Some came looking sharp as a tack, with fresh faces and crisp uniforms.
Others came with the support of their loved ones, now gray or balding, now slowed by time.
Thirteen veterans and service members from the Coulee Region were honored Thursday at the inaugural Stories of Honor ceremony in the Cargill Room in downtown La Crosse, an event organized by River Valley Media Group.
During the past five weeks, the Tribune and the Winona Daily News have shared their stories of service and sacrifice, of courage and camaraderie.
And though they differ in upbringing, military branch and age — ranging from fresh-out-of-college to 100-and-counting — this year’s honorees share at least one thing in common: a deep pride in having served their country.
“We’ve learned working with our military that they often don’t tell their own stories,” said Josh Trust, president and publisher of River Valley Media Group. “It’s considered a job they do and a commitment and sacrifice they give back. But we’re such big believers ... that their stories need to be told.”
Having great stories but a reluctance to tell them is just one example of the paradox that exists in many veterans, said John Scocos, government affairs director for the Weber Group and a veteran of the Iraq War.
“Tonight and every day we should acknowledge the debt of gratitude we owe people who lived as warriors because they cherished peace,” said Scocos, the night’s main speaker. “They love America, but so many spend long years in foreign lands far from our shores. They revere freedom, so they sacrifice their own, so we might be free. Perhaps most paradoxically, they value life, so they ready themselves to die in service for our country.”
From these 13 men and women, the military took so much.
The innocence of youth.
Birthdays and holidays with their families.
Their friends and comrades.
Their mental health.
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Their ability, even today, to sleep soundly through the night.
And yet, the military gave them so much in return.
It gave Bowie Daniel Hall of Winona an education in medicine and put him in the right place at the right time to save a life.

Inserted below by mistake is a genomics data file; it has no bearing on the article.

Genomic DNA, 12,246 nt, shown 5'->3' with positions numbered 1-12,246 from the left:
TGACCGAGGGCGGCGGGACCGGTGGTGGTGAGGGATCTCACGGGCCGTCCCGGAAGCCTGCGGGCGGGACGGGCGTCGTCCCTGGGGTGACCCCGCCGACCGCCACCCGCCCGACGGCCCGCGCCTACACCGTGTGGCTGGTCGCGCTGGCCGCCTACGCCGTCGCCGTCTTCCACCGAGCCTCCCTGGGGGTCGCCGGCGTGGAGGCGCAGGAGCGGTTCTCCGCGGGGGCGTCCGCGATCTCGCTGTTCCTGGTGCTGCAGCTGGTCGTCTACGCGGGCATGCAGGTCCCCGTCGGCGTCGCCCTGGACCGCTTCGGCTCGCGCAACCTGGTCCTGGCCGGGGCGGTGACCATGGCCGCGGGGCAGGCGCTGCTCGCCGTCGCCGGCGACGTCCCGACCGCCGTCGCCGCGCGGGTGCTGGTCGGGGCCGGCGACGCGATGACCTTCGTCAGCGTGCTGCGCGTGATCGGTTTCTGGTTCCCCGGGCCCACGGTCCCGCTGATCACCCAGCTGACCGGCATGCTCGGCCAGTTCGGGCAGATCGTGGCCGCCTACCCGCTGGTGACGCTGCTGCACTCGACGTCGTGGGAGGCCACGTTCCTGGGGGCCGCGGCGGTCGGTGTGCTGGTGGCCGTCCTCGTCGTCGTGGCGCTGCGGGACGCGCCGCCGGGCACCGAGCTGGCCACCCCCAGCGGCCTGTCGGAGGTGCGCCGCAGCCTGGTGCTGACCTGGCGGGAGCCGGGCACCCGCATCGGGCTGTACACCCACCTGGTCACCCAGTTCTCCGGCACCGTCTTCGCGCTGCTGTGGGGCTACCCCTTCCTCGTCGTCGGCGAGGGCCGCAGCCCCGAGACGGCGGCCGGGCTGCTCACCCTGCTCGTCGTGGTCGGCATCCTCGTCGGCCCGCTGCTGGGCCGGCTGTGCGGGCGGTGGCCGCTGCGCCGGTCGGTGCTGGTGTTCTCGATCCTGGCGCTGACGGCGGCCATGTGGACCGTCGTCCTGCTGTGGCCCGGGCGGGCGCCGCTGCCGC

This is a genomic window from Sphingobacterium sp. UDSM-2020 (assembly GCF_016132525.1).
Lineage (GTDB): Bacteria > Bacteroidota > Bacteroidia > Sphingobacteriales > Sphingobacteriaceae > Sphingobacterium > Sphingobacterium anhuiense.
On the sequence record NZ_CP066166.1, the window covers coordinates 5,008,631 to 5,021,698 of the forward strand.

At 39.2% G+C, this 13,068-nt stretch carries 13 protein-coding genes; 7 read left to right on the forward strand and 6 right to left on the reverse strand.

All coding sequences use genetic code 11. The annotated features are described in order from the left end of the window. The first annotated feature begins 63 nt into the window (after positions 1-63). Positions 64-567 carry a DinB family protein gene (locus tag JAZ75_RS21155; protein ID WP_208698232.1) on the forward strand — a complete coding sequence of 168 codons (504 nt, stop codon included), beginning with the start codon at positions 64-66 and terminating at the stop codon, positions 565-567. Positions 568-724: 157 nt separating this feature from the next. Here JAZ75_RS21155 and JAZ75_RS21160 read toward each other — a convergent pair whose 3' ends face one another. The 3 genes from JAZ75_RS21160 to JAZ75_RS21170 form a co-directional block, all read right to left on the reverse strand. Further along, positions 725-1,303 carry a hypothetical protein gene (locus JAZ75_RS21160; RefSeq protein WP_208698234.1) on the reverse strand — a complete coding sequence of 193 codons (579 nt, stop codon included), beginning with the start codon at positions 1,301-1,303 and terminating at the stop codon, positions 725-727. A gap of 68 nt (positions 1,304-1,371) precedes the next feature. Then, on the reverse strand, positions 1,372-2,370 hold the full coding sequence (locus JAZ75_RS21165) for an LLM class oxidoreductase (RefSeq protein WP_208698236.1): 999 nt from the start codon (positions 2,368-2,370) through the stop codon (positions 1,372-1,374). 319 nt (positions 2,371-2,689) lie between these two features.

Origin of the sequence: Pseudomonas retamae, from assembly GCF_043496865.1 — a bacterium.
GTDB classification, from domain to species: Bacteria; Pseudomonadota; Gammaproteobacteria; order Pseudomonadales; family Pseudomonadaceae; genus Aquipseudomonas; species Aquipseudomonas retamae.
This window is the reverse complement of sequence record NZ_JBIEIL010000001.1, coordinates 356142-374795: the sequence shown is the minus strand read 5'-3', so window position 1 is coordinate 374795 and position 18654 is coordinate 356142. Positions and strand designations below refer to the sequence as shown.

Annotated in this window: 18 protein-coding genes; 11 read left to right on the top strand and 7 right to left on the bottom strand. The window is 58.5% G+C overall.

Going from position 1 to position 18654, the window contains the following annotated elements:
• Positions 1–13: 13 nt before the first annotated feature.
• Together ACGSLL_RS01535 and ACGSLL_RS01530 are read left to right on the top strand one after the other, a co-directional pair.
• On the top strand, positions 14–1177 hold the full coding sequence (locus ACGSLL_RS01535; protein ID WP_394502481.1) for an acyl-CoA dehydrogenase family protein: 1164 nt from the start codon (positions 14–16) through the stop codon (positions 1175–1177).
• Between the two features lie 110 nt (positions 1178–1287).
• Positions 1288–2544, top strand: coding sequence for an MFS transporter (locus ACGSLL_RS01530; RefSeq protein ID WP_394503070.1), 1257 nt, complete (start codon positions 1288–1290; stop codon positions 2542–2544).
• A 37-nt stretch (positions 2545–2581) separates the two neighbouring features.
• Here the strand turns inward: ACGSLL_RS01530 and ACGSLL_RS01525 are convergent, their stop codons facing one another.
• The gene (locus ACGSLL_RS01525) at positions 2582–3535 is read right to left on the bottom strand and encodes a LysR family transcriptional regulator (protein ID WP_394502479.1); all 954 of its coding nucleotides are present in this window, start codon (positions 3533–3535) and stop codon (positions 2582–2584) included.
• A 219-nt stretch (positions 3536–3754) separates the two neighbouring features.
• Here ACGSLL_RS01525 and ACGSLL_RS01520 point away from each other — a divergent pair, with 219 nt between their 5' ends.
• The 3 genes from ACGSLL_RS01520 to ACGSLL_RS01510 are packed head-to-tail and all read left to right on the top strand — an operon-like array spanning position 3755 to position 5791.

It gave John Keiper of Winona a mind full of memories, like the sight of saltwater freezing in the Koreas and the taste of beer, so much beer, upon docking in Australia.
And it gave Merle and Anne Hill of Tomah the spark that led to their marriage, after Merle hit a home run on a makeshift softball field in the jungles of New Guinea. Anne, a stranger at the time, cheered so hard for him that she missed the bench when she tried to sit back down.
“She fell for me,” Merle said.
At a time when veterans and service members are held up as paragons of courage and sacrifice, it’s easy to forget that wasn’t always the case.
Several of Thursday’s honorees served in the Vietnam War, only to be pelted with tomatoes and eggs upon returning to America.
Keiper, after flying back from the war and landing in San Francisco, decided to ditch his uniform so protestors wouldn’t throw trash at him.
“I was a career soldier,” said Gerald “Joe” Joseph, who oversaw boat patrols in Vietnam from late 1969 to late 1970. “But these young guys who had gone to war — what they knew about coming home was a ticker-tape parade. And they got that treatment (instead). I felt bad for those guys.”
You could spend a lifetime searching, though, and still not find a veteran who regrets serving their country.
MJ Hull spent 25 years as a military physician, including a stint in Iraq, in another politically unpopular war. She described that deployment as the most challenging and rewarding time of her life, something money could never buy.
“I had a very rewarding career in the military … I appreciate all the opportunities (it) afforded me,” Hull said. “I feel like I’m a better person for it.”